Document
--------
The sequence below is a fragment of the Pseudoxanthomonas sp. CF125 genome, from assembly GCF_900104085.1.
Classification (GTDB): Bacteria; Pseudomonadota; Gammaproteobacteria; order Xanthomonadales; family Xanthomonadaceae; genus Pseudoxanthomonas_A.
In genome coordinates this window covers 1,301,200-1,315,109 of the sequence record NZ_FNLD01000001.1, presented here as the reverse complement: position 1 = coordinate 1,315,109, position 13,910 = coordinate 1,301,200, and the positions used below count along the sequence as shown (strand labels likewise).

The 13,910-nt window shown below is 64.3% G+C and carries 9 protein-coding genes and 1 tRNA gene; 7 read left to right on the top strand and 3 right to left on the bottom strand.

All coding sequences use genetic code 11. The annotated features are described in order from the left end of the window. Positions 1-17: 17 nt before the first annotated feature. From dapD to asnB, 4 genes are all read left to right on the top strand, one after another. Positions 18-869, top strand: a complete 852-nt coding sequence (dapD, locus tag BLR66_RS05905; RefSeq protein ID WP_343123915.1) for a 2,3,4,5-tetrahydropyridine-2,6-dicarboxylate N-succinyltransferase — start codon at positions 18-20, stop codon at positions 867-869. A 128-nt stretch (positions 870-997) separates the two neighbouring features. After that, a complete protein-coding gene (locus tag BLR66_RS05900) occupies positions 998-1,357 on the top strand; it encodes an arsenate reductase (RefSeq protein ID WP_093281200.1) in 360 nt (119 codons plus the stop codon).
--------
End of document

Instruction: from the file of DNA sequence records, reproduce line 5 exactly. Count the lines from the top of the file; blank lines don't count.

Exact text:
All coding sequences use genetic code 11. The annotated features are described in order from the left end of the window. Positions 1-17: 17 nt before the first annotated feature. From dapD to asnB, 4 genes are all read left to right on the top strand, one after another. Positions 18-869, top strand: a complete 852-nt coding sequence (dapD, locus tag BLR66_RS05905; RefSeq protein ID WP_343123915.1) for a 2,3,4,5-tetrahydropyridine-2,6-dicarboxylate N-succinyltransferase — start codon at positions 18-20, stop codon at positions 867-869. A 128-nt stretch (positions 870-997) separates the two neighbouring features. After that, a complete protein-coding gene (locus tag BLR66_RS05900) occupies positions 998-1,357 on the top strand; it encodes an arsenate reductase (RefSeq protein ID WP_093281200.1) in 360 nt (119 codons plus the stop codon).